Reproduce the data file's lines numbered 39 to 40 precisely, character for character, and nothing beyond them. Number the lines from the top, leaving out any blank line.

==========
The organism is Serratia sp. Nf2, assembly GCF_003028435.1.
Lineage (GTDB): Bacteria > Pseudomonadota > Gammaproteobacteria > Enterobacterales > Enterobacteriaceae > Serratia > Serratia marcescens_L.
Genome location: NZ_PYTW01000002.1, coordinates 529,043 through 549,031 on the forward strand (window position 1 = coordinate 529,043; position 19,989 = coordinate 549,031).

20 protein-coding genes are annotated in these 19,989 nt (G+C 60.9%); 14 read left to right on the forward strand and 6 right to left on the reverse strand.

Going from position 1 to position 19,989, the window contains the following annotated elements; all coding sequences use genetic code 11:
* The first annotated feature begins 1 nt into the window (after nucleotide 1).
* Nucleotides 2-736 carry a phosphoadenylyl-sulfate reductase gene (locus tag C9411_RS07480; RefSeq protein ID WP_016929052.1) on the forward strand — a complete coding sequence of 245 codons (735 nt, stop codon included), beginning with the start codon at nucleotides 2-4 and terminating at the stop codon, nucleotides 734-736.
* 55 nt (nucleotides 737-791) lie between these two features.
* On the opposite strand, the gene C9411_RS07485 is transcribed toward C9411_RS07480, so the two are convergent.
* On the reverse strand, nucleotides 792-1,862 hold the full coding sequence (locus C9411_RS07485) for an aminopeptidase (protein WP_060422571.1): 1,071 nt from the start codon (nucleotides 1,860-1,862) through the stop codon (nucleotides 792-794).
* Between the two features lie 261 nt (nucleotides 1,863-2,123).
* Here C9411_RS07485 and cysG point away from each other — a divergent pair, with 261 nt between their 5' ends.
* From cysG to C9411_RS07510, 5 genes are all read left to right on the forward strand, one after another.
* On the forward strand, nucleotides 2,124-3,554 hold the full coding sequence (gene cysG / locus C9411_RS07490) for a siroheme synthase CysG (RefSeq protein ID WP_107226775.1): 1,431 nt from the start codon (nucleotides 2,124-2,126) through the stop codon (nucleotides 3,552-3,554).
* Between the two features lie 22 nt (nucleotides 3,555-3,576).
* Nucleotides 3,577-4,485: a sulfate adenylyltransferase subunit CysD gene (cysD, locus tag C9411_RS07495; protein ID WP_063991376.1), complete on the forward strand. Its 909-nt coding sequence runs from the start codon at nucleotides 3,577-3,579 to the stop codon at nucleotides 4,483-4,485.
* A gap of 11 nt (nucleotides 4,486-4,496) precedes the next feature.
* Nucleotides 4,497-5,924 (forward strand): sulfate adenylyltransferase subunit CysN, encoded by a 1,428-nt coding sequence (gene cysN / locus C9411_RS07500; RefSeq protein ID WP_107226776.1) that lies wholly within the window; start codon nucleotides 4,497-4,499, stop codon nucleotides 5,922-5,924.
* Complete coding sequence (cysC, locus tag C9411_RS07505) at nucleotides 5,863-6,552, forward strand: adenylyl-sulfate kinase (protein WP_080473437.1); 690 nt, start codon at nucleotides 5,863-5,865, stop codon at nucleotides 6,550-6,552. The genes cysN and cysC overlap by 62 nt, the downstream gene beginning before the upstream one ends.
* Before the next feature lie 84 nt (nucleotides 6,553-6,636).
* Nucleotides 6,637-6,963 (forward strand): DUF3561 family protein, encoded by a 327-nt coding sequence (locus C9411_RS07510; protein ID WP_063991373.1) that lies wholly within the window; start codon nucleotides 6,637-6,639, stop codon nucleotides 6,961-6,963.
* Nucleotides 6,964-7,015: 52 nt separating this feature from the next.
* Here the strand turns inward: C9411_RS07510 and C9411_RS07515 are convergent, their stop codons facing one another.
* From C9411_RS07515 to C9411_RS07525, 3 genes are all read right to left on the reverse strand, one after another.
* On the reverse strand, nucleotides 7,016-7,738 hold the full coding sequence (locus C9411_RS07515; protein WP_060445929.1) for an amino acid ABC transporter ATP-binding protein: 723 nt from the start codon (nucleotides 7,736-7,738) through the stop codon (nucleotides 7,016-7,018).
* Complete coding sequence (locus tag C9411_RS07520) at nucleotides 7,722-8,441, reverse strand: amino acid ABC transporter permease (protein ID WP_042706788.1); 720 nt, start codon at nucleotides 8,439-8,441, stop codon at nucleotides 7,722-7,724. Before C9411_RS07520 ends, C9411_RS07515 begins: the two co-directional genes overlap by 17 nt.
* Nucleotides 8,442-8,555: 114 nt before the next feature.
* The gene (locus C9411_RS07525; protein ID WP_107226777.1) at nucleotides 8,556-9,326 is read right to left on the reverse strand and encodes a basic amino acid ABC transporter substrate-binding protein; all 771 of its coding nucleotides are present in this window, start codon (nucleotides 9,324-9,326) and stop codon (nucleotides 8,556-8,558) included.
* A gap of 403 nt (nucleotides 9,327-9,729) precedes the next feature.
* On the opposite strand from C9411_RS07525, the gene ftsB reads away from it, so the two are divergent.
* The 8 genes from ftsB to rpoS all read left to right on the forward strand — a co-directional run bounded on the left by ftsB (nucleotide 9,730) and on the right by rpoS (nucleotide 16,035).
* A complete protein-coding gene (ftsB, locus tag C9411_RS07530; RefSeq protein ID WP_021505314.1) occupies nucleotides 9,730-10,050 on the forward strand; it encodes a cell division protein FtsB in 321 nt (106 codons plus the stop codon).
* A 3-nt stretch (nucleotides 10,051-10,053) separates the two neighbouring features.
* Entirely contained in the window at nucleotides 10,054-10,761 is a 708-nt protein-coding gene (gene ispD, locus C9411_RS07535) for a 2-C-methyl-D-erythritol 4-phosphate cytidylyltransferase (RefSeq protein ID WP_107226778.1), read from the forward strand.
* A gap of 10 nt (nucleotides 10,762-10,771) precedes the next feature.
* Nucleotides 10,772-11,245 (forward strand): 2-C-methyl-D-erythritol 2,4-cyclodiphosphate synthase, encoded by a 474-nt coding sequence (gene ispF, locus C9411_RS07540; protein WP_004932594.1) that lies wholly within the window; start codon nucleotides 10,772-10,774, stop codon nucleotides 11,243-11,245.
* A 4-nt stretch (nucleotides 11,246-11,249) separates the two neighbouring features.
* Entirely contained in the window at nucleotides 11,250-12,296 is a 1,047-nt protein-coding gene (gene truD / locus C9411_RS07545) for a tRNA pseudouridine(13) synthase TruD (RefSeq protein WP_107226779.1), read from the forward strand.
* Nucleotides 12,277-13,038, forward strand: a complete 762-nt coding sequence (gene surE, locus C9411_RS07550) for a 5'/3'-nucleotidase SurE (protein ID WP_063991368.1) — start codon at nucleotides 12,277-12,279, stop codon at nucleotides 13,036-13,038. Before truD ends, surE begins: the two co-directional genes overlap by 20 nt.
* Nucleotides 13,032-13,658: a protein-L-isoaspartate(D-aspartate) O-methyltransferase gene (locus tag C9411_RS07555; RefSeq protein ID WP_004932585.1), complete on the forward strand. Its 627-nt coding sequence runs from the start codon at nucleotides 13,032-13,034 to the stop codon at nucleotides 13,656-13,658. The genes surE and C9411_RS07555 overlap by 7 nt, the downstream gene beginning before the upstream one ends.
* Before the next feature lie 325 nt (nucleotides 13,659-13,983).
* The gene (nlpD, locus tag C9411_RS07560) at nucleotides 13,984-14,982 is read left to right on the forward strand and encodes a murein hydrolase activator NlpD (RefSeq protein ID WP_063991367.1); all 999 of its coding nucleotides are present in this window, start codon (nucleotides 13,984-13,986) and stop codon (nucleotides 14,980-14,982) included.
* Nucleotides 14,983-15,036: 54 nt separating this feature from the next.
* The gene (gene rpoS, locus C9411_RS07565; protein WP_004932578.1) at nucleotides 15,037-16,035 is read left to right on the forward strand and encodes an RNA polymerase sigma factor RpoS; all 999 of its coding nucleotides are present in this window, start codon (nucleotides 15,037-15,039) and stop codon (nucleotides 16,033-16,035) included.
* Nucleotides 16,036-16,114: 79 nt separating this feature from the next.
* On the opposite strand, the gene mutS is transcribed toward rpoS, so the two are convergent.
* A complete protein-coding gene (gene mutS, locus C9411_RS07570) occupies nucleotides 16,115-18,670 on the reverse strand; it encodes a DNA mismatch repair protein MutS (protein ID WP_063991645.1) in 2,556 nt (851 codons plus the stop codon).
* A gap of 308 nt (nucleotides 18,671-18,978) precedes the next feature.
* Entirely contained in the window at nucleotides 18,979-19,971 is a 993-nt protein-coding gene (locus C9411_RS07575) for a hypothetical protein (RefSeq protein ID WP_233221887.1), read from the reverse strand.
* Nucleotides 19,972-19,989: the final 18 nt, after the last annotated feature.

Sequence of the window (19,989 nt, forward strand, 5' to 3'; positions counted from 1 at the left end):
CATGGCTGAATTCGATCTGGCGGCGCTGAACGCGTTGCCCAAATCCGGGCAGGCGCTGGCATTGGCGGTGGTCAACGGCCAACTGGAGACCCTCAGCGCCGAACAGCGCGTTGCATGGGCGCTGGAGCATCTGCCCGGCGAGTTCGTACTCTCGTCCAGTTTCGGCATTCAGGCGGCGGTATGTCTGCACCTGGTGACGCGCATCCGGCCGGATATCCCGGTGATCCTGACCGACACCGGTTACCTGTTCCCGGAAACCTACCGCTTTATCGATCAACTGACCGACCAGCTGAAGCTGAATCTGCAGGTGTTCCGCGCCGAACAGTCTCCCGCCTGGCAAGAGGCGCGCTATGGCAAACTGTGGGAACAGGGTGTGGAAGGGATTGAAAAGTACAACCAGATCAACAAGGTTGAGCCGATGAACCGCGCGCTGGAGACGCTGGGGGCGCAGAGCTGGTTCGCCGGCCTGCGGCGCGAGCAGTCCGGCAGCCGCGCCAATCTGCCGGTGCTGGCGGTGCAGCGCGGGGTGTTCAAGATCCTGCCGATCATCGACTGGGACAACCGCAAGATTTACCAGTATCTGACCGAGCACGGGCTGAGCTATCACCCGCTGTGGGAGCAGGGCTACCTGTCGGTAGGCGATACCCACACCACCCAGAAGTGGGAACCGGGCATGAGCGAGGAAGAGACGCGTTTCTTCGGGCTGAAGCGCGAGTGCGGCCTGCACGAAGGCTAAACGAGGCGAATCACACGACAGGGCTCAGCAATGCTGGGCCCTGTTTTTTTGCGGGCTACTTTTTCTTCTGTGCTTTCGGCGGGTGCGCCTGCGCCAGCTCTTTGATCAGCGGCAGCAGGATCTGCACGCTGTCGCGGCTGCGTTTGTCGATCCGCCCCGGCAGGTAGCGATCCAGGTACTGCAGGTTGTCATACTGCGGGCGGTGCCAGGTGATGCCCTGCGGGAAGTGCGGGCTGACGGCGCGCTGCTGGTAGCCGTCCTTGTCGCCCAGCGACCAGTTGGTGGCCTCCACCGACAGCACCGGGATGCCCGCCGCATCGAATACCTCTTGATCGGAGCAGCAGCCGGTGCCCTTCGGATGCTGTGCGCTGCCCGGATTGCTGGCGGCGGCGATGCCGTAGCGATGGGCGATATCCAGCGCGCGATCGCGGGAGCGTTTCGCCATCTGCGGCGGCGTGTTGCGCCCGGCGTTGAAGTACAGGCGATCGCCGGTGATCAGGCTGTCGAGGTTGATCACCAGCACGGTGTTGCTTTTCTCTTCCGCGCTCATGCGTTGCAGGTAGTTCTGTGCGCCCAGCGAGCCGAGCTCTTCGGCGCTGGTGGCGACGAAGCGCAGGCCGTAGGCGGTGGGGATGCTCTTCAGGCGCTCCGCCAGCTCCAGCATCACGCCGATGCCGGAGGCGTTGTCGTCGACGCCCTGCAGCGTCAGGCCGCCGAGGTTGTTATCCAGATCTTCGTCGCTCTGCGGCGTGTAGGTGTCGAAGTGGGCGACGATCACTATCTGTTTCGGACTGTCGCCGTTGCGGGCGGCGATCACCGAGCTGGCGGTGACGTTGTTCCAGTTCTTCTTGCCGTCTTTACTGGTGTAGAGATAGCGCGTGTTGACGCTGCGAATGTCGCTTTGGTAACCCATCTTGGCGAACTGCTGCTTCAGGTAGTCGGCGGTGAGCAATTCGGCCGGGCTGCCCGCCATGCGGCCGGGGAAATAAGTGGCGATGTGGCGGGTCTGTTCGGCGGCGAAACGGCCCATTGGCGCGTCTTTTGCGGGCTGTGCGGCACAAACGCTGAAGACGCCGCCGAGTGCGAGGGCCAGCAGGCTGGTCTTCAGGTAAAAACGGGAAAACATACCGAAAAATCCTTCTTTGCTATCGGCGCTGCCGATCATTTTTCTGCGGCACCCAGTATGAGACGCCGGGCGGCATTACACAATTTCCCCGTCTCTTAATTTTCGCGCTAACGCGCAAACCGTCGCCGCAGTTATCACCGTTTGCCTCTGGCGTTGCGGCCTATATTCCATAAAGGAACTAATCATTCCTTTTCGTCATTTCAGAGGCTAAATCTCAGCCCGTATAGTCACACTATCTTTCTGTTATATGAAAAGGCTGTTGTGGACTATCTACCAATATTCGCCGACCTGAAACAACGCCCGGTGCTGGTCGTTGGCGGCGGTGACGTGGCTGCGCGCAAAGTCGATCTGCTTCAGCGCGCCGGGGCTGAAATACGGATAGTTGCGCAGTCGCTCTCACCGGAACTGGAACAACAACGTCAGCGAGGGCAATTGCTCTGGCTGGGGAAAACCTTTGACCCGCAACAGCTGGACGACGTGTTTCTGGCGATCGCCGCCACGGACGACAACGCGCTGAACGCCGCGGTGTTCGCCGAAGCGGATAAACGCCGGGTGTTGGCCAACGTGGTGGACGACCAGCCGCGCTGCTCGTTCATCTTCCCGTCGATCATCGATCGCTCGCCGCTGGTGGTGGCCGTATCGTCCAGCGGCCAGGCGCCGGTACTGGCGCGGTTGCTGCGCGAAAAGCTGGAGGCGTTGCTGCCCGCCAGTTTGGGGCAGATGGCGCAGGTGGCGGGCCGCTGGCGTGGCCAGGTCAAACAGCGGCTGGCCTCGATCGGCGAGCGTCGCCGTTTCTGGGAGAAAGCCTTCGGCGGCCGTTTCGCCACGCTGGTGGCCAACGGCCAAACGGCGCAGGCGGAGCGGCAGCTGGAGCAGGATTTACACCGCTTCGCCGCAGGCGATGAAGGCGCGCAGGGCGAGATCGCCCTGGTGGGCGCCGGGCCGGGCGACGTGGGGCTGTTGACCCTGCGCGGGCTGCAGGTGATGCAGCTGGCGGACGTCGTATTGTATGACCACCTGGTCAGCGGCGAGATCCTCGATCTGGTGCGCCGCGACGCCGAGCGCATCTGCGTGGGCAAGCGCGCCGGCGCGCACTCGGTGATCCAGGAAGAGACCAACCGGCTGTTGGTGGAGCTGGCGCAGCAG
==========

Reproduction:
* Nucleotides 12,277-13,038, forward strand: a complete 762-nt coding sequence (gene surE, locus C9411_RS07550) for a 5'/3'-nucleotidase SurE (protein ID WP_063991368.1) — start codon at nucleotides 12,277-12,279, stop codon at nucleotides 13,036-13,038. Before truD ends, surE begins: the two co-directional genes overlap by 20 nt.
* Nucleotides 13,032-13,658: a protein-L-isoaspartate(D-aspartate) O-methyltransferase gene (locus tag C9411_RS07555; RefSeq protein ID WP_004932585.1), complete on the forward strand. Its 627-nt coding sequence runs from the start codon at nucleotides 13,032-13,034 to the stop codon at nucleotides 13,656-13,658. The genes surE and C9411_RS07555 overlap by 7 nt, the downstream gene beginning before the upstream one ends.